Straw presses for monarchy debate

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The Independent Online
AN UNREPENTANT Jack Straw yesterday continued to press his case for Labour to lead the debate on the constitutional role of the monarchy, as some shadow Cabinet members argued that their split on his stance illustrated Labour's continuing post-election timidity over new ideas.

Yesterday the Labour environment spokesman said he believed the public wanted a debate on issues such as the royal prerogative 'which gives ministers the privilege of making decisions for which they are not fully accountable', and the honours system 'which gives not the Queen but her ministers the right to reward benefactors of the Conservative Party, and subtly to pressure decision-makers from stepping too far out of line'.

Mr Straw made it clear he did not favour a republic, but 'a more limited role for the monarch'. Mo Mowlam, the shadow Cabinet member responsible for the Citizen's Charter, said the Queen's prerogative to decide who to invite to form a government in a hung Parliament needed to be reviewed. 'I do not believe it should be the Queen's role effectively to decide who should govern.'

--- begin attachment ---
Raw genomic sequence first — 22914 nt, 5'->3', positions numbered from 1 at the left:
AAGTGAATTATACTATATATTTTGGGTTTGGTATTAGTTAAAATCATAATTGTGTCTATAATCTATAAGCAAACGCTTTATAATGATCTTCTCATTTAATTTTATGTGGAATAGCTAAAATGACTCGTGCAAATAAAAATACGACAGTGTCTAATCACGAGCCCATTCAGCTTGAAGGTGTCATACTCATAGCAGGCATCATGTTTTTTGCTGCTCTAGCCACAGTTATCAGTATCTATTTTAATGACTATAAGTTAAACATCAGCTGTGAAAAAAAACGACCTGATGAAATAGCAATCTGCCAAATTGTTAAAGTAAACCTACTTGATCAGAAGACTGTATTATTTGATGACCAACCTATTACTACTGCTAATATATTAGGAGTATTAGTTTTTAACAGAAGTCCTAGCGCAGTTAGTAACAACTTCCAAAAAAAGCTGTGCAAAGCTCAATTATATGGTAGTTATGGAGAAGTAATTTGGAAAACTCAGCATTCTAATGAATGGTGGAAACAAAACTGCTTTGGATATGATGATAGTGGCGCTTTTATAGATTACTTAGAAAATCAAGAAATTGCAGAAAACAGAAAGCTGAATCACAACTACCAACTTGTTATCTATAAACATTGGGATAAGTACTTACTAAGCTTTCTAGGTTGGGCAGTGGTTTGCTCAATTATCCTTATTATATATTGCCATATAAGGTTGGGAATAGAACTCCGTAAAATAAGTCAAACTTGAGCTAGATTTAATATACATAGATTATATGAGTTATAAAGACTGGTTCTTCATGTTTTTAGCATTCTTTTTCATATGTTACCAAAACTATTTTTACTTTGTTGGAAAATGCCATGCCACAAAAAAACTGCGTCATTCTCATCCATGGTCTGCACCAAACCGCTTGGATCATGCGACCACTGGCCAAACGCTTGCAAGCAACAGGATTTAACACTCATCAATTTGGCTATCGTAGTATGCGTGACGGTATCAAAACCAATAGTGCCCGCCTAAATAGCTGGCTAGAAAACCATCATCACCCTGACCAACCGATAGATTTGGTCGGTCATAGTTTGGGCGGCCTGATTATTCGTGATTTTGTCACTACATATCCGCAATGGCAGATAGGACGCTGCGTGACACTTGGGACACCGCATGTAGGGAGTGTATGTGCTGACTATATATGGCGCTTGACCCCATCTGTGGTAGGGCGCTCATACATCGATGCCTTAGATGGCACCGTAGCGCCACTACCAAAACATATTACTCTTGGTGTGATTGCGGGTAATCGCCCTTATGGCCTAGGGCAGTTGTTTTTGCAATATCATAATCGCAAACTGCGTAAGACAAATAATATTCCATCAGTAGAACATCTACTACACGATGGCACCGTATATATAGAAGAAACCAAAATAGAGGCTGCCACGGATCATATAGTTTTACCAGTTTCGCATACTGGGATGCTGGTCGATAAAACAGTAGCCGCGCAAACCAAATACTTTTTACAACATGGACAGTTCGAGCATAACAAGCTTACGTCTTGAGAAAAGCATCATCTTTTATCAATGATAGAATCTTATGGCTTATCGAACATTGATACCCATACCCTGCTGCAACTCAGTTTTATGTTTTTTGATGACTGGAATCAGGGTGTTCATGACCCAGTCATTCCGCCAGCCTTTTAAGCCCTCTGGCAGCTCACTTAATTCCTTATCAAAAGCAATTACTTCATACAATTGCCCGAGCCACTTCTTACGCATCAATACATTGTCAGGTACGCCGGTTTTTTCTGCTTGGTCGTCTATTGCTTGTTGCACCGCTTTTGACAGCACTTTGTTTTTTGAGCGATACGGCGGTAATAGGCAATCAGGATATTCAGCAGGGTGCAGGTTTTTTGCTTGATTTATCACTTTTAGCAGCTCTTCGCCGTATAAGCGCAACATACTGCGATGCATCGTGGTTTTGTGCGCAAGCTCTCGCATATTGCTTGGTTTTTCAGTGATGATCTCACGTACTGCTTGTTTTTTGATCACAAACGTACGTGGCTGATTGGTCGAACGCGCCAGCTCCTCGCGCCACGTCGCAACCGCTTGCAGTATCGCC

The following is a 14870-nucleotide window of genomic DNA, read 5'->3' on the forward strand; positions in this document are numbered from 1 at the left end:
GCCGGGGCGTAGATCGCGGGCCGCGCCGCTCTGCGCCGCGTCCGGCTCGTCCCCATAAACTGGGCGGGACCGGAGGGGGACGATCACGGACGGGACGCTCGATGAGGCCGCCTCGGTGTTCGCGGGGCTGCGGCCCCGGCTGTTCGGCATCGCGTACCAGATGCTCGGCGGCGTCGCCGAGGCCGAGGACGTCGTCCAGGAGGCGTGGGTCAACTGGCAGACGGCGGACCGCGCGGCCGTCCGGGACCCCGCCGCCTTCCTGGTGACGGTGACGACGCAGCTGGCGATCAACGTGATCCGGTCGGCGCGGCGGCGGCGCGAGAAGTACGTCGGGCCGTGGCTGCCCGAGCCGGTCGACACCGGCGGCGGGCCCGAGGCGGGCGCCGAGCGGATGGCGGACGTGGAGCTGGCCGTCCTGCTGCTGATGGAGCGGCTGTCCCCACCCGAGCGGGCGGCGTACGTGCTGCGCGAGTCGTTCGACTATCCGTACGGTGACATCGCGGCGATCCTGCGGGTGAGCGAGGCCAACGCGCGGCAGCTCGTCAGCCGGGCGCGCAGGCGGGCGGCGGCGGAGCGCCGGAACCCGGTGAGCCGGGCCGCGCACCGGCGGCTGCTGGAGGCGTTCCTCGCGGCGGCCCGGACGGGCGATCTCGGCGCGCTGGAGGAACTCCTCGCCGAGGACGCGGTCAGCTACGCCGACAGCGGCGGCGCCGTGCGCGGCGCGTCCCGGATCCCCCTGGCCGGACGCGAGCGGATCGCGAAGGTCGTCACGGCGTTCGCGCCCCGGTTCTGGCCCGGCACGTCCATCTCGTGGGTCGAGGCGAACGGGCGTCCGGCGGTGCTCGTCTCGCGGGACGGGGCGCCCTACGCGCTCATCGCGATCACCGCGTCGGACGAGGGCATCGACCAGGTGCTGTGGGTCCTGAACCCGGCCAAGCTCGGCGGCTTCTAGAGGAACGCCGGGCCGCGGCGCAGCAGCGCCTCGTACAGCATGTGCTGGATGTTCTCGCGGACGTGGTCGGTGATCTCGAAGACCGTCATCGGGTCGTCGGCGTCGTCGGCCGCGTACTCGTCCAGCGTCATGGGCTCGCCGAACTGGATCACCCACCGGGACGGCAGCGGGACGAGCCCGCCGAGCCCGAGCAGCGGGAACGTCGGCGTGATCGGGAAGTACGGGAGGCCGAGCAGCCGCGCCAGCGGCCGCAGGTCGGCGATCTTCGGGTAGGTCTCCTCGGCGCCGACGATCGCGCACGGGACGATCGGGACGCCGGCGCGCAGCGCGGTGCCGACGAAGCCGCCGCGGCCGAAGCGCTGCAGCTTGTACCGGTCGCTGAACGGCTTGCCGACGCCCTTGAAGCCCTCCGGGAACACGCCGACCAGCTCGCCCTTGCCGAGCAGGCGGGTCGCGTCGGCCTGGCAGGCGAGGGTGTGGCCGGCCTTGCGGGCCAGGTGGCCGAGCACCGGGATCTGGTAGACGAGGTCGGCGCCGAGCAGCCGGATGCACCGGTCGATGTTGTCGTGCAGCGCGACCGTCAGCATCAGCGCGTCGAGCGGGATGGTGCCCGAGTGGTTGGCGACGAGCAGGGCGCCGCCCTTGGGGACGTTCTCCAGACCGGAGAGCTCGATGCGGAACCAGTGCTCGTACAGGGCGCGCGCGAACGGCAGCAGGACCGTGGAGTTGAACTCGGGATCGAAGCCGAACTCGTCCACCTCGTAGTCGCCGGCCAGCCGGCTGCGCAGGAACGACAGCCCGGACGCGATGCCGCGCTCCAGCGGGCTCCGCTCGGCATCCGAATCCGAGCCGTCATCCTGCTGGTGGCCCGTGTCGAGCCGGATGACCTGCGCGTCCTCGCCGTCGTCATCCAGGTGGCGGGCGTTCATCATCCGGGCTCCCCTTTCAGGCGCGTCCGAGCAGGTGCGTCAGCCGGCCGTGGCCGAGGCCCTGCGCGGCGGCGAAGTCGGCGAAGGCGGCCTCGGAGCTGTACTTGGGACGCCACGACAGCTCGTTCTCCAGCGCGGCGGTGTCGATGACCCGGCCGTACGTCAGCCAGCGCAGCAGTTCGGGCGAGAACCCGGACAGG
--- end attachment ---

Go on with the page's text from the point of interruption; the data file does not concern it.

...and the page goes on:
Senior Labour sources who earlier this week distanced themselves from Mr Straw's comments yesterday conceded there were issues Labour needed to address.

Mr Straw is also writing a pamphlet about Labour ideology and Clause IV, the party constitutional commitment to nationalisation. One colleague said: 'The idea is to spark a debate, not start a bonfire with Straw on top.' One shadow Cabinet member who criticised Mr Straw yesterday for both the timing of his comments - hitting coverage of Labour's 'Budget for Jobs' - and for their subject matter - 'he's done us no favours; it's let our opponents attack us when the argument was already going on nicely out there' - conceded there were worries about Labour's openness to new ideas.

Many leading Labour figures sympathise with Mr Straw. 'Ninety per cent of the party would be republican if we were starting from scratch,' one said. 'But we're not; and Labour is not about to become a republican party.'

Smith's warning, page 7

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